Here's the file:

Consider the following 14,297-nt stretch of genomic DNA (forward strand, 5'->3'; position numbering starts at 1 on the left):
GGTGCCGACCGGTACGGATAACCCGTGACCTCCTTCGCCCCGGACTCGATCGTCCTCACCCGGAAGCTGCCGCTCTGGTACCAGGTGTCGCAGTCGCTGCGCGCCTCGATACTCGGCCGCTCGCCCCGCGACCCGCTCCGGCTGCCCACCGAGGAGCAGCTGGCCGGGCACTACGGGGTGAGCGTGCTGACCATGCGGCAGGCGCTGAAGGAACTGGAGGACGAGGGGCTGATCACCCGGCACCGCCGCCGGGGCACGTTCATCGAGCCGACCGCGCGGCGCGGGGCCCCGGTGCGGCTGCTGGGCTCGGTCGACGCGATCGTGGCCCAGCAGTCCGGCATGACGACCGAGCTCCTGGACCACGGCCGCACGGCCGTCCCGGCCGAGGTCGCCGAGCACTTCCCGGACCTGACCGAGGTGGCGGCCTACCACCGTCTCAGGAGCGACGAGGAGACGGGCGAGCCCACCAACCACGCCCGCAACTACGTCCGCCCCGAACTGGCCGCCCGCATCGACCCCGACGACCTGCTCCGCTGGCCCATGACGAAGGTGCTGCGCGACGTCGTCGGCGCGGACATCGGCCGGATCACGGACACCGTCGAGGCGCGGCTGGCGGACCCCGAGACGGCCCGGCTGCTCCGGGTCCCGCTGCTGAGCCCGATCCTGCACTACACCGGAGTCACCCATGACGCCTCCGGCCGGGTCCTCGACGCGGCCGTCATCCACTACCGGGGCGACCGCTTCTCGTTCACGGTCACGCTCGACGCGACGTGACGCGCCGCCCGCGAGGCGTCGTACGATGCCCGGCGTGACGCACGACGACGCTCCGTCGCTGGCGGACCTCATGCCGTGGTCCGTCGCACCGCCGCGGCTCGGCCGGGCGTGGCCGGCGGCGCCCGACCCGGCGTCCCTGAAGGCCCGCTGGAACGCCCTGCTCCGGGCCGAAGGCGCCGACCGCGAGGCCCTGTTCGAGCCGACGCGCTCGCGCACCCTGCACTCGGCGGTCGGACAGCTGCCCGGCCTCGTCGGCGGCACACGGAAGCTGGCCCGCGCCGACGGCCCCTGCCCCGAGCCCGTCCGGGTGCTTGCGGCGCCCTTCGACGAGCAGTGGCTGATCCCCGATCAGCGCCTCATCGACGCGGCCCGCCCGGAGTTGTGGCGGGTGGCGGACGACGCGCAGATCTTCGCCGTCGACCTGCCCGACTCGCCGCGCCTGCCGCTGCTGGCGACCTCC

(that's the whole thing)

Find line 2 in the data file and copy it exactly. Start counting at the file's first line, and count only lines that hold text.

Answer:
GGTGCCGACCGGTACGGATAACCCGTGACCTCCTTCGCCCCGGACTCGATCGTCCTCACCCGGAAGCTGCCGCTCTGGTACCAGGTGTCGCAGTCGCTGCGCGCCTCGATACTCGGCCGCTCGCCCCGCGACCCGCTCCGGCTGCCCACCGAGGAGCAGCTGGCCGGGCACTACGGGGTGAGCGTGCTGACCATGCGGCAGGCGCTGAAGGAACTGGAGGACGAGGGGCTGATCACCCGGCACCGCCGCCGGGGCACGTTCATCGAGCCGACCGCGCGGCGCGGGGCCCCGGTGCGGCTGCTGGGCTCGGTCGACGCGATCGTGGCCCAGCAGTCCGGCATGACGACCGAGCTCCTGGACCACGGCCGCACGGCCGTCCCGGCCGAGGTCGCCGAGCACTTCCCGGACCTGACCGAGGTGGCGGCCTACCACCGTCTCAGGAGCGACGAGGAGACGGGCGAGCCCACCAACCACGCCCGCAACTACGTCCGCCCCGAACTGGCCGCCCGCATCGACCCCGACGACCTGCTCCGCTGGCCCATGACGAAGGTGCTGCGCGACGTCGTCGGCGCGGACATCGGCCGGATCACGGACACCGTCGAGGCGCGGCTGGCGGACCCCGAGACGGCCCGGCTGCTCCGGGTCCCGCTGCTGAGCCCGATCCTGCACTACACCGGAGTCACCCATGACGCCTCCGGCCGGGTCCTCGACGCGGCCGTCATCCACTACCGGGGCGACCGCTTCTCGTTCACGGTCACGCTCGACGCGACGTGACGCGCCGCCCGCGAGGCGTCGTACGATGCCCGGCGTGACGCACGACGACGCTCCGTCGCTGGCGGACCTCATGCCGTGGTCCGTCGCACCGCCGCGGCTCGGCCGGGCGTGGCCGGCGGCGCCCGACCCGGCGTCCCTGAAGGCCCGCTGGAACGCCCTGCTCCGGGCCGAAGGCGCCGACCGCGAGGCCCTGTTCGAGCCGACGCGCTCGCGCACCCTGCACTCGGCGGTCGGACAGCTGCCCGGCCTCGTCGGCGGCACACGGAAGCTGGCCCGCGCCGACGGCCCCTGCCCCGAGCCCGTCCGGGTGCTTGCGGCGCCCTTCGACGAGCAGTGGCTGATCCCCGATCAGCGCCTCATCGACGCGGCCCGCCCGGAGTTGTGGCGGGTGGCGGACGACGCGCAGATCTTCGCCGTCGACCTGCCCGACTCGCCGCGCCTGCCGCTGCTGGCGACCTCC